From Dana Brown, the director of 'Step into Liquid,' comes 'Highwater', his latest documentary foray into the world of surfing. This time his subject is surfing's Triple Crown, a grueling trio of competitions held on the North Shore of Oahu, home to some of the biggest, most impressive, surf-friendly waves in the world. No stranger to this sort of material, Brown injects a nice level of authenticity and captures some truly stunning images of surfers doing what they do best, riding incredible wave after wave while making it all seem so easy. While these images are impressive, the documentary is not without its faults, wavering some in its execution and pacing, stemming from a scope that at times is perhaps too broad and impersonal.
Since the subject is the Triple Crown competition itself, and not any one surfer or particular competitor, the film jumps from surfer to surfer quite a bit, attempting to weave a narrative out of the contest as it does so. Interviews with some of surfing's greatest talents are on display here, including Kelly Slater and Sunny Garcia. Though the number of participants included gives the film some nice variety, it also leads to its one main fault, a lack of rhythm. The flow from one interview to the next and one aspect of the competition to the next comes off as slightly clunky during its early sections. The documentary has some trouble finding a natural pace, and at its worst, can come off as nothing more than a simple play-by-play of the tournament. Not enough time is spent with many of the surfers interviewed to really delve into specifics or find an emotional core. Various topics within the surf world are touched upon, but one gets the sense that we're merely scratching the surface. Thankfully though, as the competition heats up, and the film rides along, a nice tempo is finally found.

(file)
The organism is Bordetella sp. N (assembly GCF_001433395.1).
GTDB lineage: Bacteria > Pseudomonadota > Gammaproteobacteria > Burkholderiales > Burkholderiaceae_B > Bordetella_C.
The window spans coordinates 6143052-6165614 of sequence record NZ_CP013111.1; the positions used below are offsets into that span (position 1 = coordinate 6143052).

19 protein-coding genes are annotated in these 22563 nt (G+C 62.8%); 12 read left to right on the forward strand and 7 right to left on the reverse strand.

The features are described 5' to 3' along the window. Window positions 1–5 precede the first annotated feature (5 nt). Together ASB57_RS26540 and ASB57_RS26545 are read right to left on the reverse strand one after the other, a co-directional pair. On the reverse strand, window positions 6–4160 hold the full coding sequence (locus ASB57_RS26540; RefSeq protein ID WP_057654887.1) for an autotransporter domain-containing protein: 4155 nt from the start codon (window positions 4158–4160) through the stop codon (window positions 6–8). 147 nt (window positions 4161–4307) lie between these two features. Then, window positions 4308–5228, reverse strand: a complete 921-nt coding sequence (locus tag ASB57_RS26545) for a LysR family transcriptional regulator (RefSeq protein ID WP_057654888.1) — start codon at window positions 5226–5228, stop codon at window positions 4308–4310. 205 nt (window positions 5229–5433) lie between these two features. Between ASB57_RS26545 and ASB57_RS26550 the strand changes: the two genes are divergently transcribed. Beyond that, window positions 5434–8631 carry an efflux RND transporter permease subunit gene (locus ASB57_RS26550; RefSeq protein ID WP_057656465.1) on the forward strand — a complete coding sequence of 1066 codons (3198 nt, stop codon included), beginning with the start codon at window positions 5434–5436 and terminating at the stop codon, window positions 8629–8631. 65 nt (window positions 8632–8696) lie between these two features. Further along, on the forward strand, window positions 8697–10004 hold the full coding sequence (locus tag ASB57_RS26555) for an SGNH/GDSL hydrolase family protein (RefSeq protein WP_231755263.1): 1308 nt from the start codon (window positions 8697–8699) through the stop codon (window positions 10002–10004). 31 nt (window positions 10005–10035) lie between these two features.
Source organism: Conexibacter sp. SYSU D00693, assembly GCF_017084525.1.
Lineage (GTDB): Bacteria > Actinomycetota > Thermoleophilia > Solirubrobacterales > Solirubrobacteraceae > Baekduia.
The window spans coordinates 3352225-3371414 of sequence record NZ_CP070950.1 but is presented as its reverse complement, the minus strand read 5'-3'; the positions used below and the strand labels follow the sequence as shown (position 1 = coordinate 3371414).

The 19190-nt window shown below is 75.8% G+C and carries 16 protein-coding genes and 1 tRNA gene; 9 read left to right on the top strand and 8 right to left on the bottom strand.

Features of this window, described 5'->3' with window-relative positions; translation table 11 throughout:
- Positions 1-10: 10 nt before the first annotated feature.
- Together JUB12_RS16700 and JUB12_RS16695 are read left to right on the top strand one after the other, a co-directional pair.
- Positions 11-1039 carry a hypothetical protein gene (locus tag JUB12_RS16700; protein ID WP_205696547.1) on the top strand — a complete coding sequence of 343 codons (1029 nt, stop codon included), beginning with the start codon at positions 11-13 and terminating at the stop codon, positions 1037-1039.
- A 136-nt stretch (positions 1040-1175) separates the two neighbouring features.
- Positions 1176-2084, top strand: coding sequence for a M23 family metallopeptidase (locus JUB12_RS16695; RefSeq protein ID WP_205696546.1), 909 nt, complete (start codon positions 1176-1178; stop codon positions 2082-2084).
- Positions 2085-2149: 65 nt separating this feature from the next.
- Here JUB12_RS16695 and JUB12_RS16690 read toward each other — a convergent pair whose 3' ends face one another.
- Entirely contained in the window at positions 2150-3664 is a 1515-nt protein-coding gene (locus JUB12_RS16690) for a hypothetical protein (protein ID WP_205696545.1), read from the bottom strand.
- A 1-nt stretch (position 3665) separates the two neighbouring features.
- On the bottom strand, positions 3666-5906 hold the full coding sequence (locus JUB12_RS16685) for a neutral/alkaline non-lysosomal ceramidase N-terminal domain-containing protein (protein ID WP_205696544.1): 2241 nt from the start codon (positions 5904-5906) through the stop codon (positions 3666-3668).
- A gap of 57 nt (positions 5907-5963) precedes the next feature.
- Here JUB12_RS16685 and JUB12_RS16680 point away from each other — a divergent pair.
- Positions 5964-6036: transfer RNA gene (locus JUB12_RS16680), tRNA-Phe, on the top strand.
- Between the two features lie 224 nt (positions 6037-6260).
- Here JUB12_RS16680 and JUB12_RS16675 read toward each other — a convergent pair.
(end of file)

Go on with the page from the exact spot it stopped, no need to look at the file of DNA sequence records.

About halfway through the film, 'Highwater' starts to ease into itself, and what once was a somewhat disconnected series of talking head interviews and gorgeous surfing footage, becomes a more striking portrait of a place, a culture, some big waves, and the men and women brave enough to surf them. More time is spent with individual surfers and on particular stories within the larger competition arc, which offers actual substance to latch onto. An emotional heart is found, leading to some moving footage, including a particularly touching segment showing how the surfers come together to honor one of their own whose life was tragically cut short by the waves of the North Shore. Also of particular emotional weight is a segment which shows how a paraplegic surfer finds a way to once again strap on his board and take to the sea. These segments exemplify a powerful camaraderie and kinship between the surfers which adds another level to the core of the documentary.
Along with these emotional stories, some lively energy is injected in the form of enigmatic surfer Eric Haas. Spoken about like some sort of mythical figure by his peers, Haas is legendary for his unorthodox surfing style and eccentric behavior. The wild and humorous stories shared about Haas make him sound like surfing's very own mixture of Jack Bauer, Chuck Norris, and the Dos Equis 'Most Interesting Man in the World.' In fact, these brief detours into Hass' mystique made me long for a full documentary with him as the subject.